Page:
A tri-departmental contingent of Ohio police went on a "poker run" on January 15th, resulting in the break up of three home poker games through the evening.
The night started for the three departments involved, the Avon Lake, Middleburg Heights and Parma Police Departments (with coordination from the state of Ohio Investigative Unit) with search warrants being received to authorize their actions. It began late Friday evening with an assault on American Legion Post 0211 in Avon Lake. The biggest bust of the three, it netted more than $22,000 in cash, chips, and gambling records from among the one hundred people in attendance. It then moved on to isolated home games in Middleburg and Parma, with more gambling documents, paraphernalia and $19,000 being seized from those games.
"Although Texas Holdem tournaments are popular because of television, they are prohibited under Ohio law if all the proceeds do not go to charity," said Deputy Director of the Ohio Investigative Unit Ed Duvall, Jr. "Our agents will work with local police organizations throughout the state to enforce the laws to their fullest extent."
Strangely, no arrests were made against any persons who were involved in the games, although criminal charges are under review by the respective departments. The only citations issued were to American Legion Post 0211 for permitting gambling. When it comes to trial, it may result in the American war veteran's organization suffering a fine and/or a suspension or revocation of their liquor license.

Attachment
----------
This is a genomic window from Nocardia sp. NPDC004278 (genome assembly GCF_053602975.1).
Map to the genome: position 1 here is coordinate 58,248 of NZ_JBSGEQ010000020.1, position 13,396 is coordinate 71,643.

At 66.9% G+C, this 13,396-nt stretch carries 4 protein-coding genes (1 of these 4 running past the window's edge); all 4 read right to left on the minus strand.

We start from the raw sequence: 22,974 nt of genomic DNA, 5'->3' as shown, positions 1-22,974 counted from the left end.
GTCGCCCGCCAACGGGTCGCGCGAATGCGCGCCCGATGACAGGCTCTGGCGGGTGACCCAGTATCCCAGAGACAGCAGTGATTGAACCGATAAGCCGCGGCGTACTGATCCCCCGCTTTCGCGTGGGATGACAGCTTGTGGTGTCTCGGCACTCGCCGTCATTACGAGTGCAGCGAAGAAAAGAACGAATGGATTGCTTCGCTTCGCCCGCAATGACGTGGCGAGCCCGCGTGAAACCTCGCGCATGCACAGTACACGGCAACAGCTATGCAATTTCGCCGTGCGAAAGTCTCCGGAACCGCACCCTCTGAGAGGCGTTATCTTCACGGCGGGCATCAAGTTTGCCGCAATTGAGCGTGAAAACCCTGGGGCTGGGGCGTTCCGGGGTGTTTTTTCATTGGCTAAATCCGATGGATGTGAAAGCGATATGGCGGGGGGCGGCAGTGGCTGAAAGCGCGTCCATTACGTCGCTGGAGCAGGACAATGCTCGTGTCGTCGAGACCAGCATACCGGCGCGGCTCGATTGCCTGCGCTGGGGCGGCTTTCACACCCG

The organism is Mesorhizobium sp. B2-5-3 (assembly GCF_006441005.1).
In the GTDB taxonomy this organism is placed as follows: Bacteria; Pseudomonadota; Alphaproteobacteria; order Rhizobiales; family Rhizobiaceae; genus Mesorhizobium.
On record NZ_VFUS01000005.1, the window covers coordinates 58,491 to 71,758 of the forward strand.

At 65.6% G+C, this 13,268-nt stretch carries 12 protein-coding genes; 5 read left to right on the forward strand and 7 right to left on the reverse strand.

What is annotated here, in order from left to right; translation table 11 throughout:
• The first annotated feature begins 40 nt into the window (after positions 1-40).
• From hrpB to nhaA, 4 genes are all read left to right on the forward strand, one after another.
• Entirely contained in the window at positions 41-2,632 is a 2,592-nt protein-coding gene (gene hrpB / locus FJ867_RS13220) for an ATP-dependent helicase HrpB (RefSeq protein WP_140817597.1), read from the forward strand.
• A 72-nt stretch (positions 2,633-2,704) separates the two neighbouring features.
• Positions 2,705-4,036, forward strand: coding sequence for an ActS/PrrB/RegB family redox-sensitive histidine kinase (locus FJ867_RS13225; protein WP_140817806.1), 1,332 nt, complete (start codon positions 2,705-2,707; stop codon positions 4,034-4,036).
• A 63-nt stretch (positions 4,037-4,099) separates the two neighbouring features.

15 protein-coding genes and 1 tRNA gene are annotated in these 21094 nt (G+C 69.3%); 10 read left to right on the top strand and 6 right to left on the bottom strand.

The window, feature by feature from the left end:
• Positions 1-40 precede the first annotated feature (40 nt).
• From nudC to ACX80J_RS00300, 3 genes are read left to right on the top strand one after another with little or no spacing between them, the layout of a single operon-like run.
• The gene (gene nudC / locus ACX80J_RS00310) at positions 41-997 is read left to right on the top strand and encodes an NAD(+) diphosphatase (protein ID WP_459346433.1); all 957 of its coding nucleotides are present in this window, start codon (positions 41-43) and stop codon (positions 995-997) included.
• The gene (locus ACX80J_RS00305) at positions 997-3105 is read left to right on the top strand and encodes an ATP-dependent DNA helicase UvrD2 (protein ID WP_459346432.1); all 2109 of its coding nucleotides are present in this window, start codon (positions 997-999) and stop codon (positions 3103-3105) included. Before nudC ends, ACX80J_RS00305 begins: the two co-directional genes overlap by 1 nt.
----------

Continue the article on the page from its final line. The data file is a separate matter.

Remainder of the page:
While state laws may have been broken in this case, it is a little heavy handed of the law enforcement community to break up the games, and in such a strike force fashion. With the severity of major crime that exists, people may wonder why the legal establishment chose to investigate and attack the actions of people acting of their own free will. Are the police of Ohio interested in preventing serious crimes, or are they against the freedom of actions that citizens have as a constitutional right?